By Debra Wood, RN, contributor
As a daughter observing her mother’s cancer care more than
30 years ago, Pearl Moore, RN, MN, FAAN, knew there must be a better way, and
she wanted to positively influence nursing practice in the fledging field.
"It was a horrendous experience for her and our
family," Moore said. "Good, well-meaning people just stood in the
doorway, asked what they could do and ran away. It was very difficult."
The hesitancy Moore witnessed motivated her to improve nurses’
caring and compassion for cancer patients. She now serves as the chief executive
officer of the Oncology Nursing Society (ONS).
"It’s come a tremendous way in treatments, in early
diagnosis, in prevention, in psychosocial care," Moore said. "There
has been dramatic change."
Moore has worked to enhance care: one-on-one in clinical
practice, in trials for new treatments and now through advocacy, representing
31,500 ONS-member nurses in legislative and federal policy matters.
Moore began her nursing career in the emergency room, in 1957,
then taught student nurses and headed up a school of nursing. She left her
academic position after her mom’s death to pursue a master’s degree,
specializing in oncology, still an emerging area of practice.
After graduation, Moore spent several years as one of the
first oncology clinical nurse specialists in the nation, working at Montefiore
Hospital in Pittsburgh, Pennsylvania. She then joined the National Cancer
Institute as a clinical-trial coordinator for the Brain Tumor Study Group.
"It was a new field. The National Cancer Act was passed
in 1971, people were becoming interested," Moore said. "At an American
Cancer Society meeting, a bunch of us got together and said, ‘we need to
network with each other.’ "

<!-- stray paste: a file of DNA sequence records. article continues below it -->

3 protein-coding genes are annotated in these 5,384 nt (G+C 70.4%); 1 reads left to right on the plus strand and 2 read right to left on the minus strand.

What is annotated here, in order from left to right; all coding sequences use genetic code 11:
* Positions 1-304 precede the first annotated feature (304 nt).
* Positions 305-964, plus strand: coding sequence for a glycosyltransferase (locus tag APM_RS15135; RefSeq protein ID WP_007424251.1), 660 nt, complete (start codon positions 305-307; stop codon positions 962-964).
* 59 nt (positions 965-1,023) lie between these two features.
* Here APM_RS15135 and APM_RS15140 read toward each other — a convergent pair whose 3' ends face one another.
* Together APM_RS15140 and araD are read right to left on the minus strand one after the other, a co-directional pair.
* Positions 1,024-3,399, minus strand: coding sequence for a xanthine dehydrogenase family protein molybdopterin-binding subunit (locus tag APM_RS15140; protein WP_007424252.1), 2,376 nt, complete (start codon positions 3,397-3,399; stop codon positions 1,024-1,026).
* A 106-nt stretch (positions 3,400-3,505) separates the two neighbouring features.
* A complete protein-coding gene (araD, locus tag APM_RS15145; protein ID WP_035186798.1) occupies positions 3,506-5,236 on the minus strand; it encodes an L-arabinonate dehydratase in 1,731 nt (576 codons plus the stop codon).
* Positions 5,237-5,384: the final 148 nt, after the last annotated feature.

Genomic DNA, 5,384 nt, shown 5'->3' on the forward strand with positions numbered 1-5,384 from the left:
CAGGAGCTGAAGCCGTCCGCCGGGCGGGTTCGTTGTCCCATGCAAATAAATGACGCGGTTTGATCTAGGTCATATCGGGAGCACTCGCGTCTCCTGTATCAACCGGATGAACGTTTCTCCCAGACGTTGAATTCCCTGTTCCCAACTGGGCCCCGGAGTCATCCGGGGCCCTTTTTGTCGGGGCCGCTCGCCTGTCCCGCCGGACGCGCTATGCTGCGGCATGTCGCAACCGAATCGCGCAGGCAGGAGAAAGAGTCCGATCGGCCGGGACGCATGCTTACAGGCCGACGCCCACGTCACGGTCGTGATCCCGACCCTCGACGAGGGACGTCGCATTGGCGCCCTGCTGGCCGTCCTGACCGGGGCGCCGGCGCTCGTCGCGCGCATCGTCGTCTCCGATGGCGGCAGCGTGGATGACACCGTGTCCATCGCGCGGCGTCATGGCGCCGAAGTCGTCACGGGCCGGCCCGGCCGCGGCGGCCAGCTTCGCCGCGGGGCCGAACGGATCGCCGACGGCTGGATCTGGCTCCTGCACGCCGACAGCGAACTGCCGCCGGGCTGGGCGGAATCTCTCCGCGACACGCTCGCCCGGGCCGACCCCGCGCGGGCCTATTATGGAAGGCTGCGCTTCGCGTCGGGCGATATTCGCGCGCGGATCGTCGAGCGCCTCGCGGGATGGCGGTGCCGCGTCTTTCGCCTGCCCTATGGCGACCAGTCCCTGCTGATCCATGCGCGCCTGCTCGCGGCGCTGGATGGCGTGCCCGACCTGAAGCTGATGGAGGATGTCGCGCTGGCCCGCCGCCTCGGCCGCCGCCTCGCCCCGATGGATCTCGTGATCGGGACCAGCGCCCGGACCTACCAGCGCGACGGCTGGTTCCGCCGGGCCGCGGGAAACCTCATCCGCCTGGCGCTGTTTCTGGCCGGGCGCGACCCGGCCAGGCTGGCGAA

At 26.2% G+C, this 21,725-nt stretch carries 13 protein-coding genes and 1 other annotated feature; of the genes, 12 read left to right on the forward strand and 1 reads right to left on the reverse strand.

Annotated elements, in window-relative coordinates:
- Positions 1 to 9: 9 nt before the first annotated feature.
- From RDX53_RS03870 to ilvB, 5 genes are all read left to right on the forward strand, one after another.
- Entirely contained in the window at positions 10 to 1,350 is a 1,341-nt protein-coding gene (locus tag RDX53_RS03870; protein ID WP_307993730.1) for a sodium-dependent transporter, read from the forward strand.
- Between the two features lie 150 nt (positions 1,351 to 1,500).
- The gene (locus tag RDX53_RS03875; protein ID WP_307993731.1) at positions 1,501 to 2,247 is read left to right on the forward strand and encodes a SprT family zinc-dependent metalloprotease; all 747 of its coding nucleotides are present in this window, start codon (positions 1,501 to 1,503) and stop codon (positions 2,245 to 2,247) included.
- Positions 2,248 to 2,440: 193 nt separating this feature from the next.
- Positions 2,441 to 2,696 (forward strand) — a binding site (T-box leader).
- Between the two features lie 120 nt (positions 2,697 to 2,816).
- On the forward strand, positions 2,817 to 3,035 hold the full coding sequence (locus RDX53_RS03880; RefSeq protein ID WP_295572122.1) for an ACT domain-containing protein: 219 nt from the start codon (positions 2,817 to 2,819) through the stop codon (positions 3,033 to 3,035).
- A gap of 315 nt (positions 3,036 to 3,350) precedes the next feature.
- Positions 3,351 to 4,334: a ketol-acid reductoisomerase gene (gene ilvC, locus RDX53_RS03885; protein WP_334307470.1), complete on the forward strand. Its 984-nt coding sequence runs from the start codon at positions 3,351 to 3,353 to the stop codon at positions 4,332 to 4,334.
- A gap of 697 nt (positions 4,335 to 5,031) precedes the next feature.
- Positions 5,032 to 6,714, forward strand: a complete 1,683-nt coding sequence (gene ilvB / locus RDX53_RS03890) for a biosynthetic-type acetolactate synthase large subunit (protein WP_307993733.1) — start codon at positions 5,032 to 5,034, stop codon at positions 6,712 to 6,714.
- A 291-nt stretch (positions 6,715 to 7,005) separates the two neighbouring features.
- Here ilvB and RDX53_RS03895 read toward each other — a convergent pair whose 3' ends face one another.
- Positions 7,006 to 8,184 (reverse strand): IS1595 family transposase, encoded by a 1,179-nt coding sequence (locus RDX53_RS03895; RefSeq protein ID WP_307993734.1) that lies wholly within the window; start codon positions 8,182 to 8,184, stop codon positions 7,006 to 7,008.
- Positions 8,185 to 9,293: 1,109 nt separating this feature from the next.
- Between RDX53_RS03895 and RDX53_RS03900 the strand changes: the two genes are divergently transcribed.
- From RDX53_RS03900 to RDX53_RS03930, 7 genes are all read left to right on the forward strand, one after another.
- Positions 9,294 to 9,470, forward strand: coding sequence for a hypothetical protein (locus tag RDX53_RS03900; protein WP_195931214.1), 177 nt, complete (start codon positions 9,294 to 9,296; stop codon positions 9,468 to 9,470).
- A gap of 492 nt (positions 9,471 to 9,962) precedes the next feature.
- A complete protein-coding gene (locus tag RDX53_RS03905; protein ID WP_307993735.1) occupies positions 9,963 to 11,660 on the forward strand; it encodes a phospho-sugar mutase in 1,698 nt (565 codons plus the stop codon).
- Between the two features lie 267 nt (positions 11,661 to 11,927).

The nurses started producing a newsletter, asking each other
about techniques, what worked, what didn’t, how to administer chemotherapy
drugs and manage the side effects. They learned from each other.
From those humble beginnings, ONS was created. The society
incorporated in 1975, with 25 members. Moore’s and other nurses’ volunteer
activities kept the organization vital. She later was named its first chief
executive officer in 1983.
Moore and her staff of 125 work to implement the board of
directors’ and work groups’ strategic plans. ONS aims to lead the
transformation in cancer care based on evidence-based practice.
"Education is what it is all about," Moore said.
"It’s leadership, education, advocacy. Everything comes back to our goal
of improving cancer care. That’s the mission. That’s what we are all about.
Everything we do is related to that mission."
Raising enough money to fund research, projects and
educational programs remains a constant challenge. Dues, industry contributions
and underwriting of research grants, book sales, and registration and
certification fees defray much of the cost.
Four corporations fall under the ONS umbrella: the original
society, the ONS Foundation, the Oncology Nursing Certification Corporation and
Oncology Education Services Inc. ONS publishes two journals and a newsletter and
offers regional workshops and distant learning opportunities.
"I’d love to see us even larger," she said.
"A lot of nurses work in oncology but don’t belong to the society. They
are not on dedicated oncology units. There is a huge cancer population."
With baby boomers growing older, Moore expects an even greater
need for oncology nurses. She enjoys mentoring new graduates and developing
leaders in the oncology field.
Moore also is an adjunct faculty member and serves on the
board of visitors at the University of Pittsburgh School of Nursing and sits on
the advisory board of the Johnson & Johnson Campaign for Nursing’s Future,
a national effort to support and promote the nursing profession.
Much progress has taken place during recent years. Moore has
helped shape much of the professionalism currently associated with oncology
nursing. She has found it an enriching and rewarding career.
"It’s been a wonderful experience," she said.
"I love to come to work every day. I am a lucky person."
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